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    Before Projection: Video Sculpture 1974–1995

    Before Projection: Video Sculpture 1974–1995

    Sep 17–Dec 17, 2018

    Dara Birnbaum, Ernst Caramelle, Takahiko Iimura, Shigeko Kubota, Mary Lucier, Muntadas, Tony Oursler, Nam June Paik, Friederike Pezold, Diana Thater, and Maria Vedder
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    Before Projection shines a spotlight on a body of work in the history of video art that has been largely overlooked since its inception while simultaneously placing it within the history of sculpture. Exploring the connections between our current moment and the point at which video art was transformed dramatically with the entry of large-scale, cinematic installation into the gallery space, Before Projection presents a tightly focused survey of monitor-based sculpture made between the mid-1970s and the mid-1990s.

    From video art’s beginnings, artists engaged with the sculptural properties of the television set, as well as the possibilities afforded by juxtaposing multiple moving images. Artists assembled monitors in multiple configurations and video walls, and from the 1980s onward incorporated TV sets into elaborate environments and architectural settings. In concert with technological advances, video editing and effects also grew more sophisticated. These video works articulated a range of conceptual and thematic concerns related to the television medium, the still and moving image, seriality, figuration, landscape, and identity. The material heft of the cube monitor (before the advent of the at-screen) anchored these works firmly in three-dimensional space.

    Before Projection focuses on the period after very early experimentation in video and before video art’s full arrival—coinciding with the wide availability of video projection equipment—in galleries and museums alongside painting and sculpture. Proposing to examine what aesthetic claims these works might make in their own right, the exhibition aims to resituate monitor sculpture more fully into the narrative between early video and projection as well as assert its relevance for the development of sculpture in the late twentieth century.

    Maria Vedder’s PAL oder Never The Same Color was first presented in 1988. PAL (Phase Alternating Line) is the system used to standardize color broadcasting in Europe, developed for analog television. NTSC (National Television System Committee), mockingly dubbed “Never The Same Color,” is the competing standard in North America. This work consists of a wall grid of twenty-four monitors, with one monitor set aside. Looped on the monitors is historic television color test footage, including a host who presents herself in PAL and then NTSC to illustrate the difference. The video proceeds to test the primary colors of television (red, green, and blue): a “B” for blue appears alongside footage of a sky, a blue rose, and a standard blue screen. Not only does the work nod to different technological systems for calibrating color across cultures, but also their differing symbolic referents. A blue rose, for instance, would have been recognized as the Blue Flower from the German Romantic tradition.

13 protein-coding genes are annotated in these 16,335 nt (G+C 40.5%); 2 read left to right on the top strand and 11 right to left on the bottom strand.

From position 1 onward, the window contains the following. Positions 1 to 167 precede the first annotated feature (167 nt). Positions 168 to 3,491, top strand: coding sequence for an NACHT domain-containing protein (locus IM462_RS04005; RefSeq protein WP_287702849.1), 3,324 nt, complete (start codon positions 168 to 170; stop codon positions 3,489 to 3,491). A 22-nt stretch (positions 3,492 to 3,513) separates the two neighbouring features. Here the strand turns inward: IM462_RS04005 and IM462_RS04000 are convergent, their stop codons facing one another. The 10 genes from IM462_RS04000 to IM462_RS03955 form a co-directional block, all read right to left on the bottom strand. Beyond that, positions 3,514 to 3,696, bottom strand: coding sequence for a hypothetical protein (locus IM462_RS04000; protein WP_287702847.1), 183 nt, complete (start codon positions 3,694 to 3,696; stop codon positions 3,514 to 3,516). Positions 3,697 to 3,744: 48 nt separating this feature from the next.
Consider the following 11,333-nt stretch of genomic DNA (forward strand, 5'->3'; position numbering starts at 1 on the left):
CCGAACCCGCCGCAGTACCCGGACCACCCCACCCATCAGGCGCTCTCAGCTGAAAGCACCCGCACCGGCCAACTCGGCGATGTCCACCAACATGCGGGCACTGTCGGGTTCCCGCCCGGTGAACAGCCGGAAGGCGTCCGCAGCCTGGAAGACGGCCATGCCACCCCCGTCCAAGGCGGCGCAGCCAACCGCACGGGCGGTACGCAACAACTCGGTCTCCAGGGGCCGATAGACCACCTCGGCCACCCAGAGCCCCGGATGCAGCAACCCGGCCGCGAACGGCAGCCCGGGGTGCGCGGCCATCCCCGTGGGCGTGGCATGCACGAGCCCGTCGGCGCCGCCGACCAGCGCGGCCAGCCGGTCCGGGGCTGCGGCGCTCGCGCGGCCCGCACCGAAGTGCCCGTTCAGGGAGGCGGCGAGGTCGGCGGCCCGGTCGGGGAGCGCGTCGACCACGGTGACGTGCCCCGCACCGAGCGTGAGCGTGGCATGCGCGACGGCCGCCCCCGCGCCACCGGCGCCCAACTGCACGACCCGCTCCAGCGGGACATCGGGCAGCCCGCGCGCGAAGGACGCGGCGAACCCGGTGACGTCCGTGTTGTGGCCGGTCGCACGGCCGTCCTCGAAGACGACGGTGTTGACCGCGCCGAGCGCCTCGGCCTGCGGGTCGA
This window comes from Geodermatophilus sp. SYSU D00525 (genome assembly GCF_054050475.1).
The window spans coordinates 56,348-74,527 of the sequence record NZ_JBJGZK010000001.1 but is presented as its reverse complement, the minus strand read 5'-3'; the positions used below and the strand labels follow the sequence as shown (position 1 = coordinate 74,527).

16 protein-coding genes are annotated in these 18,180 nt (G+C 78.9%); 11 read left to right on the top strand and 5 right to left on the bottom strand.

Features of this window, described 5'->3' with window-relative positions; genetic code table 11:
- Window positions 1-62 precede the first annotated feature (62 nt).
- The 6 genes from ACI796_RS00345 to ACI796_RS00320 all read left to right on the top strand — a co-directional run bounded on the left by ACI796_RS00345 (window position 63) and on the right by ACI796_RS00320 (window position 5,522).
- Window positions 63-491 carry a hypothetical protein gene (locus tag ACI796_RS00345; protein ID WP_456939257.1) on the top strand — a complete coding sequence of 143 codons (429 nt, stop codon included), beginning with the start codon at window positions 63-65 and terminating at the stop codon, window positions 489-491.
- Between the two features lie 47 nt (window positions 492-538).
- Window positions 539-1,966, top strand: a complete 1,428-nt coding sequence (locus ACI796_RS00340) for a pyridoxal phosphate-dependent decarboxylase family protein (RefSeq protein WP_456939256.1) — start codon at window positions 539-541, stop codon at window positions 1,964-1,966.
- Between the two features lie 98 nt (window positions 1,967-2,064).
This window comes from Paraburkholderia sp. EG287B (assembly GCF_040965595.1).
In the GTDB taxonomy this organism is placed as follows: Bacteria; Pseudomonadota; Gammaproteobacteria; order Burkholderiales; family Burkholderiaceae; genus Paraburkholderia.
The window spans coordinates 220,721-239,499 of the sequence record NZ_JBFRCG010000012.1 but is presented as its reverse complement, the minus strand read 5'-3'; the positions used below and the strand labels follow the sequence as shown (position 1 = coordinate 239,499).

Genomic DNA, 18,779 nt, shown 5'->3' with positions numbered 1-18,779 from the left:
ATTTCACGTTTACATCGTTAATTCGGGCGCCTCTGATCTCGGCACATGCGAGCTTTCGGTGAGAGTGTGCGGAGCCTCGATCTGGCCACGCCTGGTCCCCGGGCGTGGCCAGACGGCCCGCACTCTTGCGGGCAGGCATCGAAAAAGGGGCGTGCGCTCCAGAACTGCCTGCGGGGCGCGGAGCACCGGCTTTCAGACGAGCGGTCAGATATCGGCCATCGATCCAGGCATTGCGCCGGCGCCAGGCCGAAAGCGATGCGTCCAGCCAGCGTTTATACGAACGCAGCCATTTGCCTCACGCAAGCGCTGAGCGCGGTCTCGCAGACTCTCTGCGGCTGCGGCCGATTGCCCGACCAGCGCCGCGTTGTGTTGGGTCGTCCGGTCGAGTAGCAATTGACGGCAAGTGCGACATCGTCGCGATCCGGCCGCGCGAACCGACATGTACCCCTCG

When viewing Dara Birnbaum’s early two-channel video installation Attack Piece (1975), the visitor stands between two monitors facing one another. One monitor shows Super 8 footage shot by four artist collaborators, including Dan Graham. The four successively “attack” a seated and stationary Birnbaum, the cameras recording their aggressive advances towards her. Armed with a 35mm still camera, Birnbaum does not remain idle, as the other monitor shows a series of photographs she captured as the intruders approached. Attack Piece sets out to reclaim the medium for the female filmmaker and her gaze: training her lens onto mainly male camera operators, she complicates distinctions between subject and object, stalker and stalked, attacker and attacked.

    Shigeko Kubota’s River (1979–81) is composed of three monitors hung at eye-level above a re ective trough equipped with a wave motor. The monitors alternate footage of Kubota swimming with brightly colored graphic shapes, which were created with state-of-the- art postproduction equipment of the time. Re ected on the surface of the water, the images’ legibility is periodically disrupted by the wave motor. The work typi es Kubota’s recurring interest in water and video as apt mediums to represent cyclicality, as well as her idea of video as “liquid reality.”

    In 1964, Nam June Paik made the first “robot” in his series of sculptural assemblages that employ TV monitors to depict figures. That year Paik also met his longtime collaborator Charlotte Moorman, a classical cellist involved in experimental performance. Charlotte Moorman II (1995) depicts his friend with a cello for a torso, monitors for extremities that show footage of Moorman (at times distorted), and wires for hair.

    Ernst Caramelle’s Video-Ping-Pong (1974) examines the relationship between the human body and video through a recording of a Ping-Pong match, which plays on two monitors mounted on AV carts at approximately eye level and positioned in front of a “real” Ping-Pong table. Sounds of the bouncing Ping-Pong ball are audible, although no ball is visible between the two monitors. The result is a disarming sense of the players’ presence in the space of the sculpture.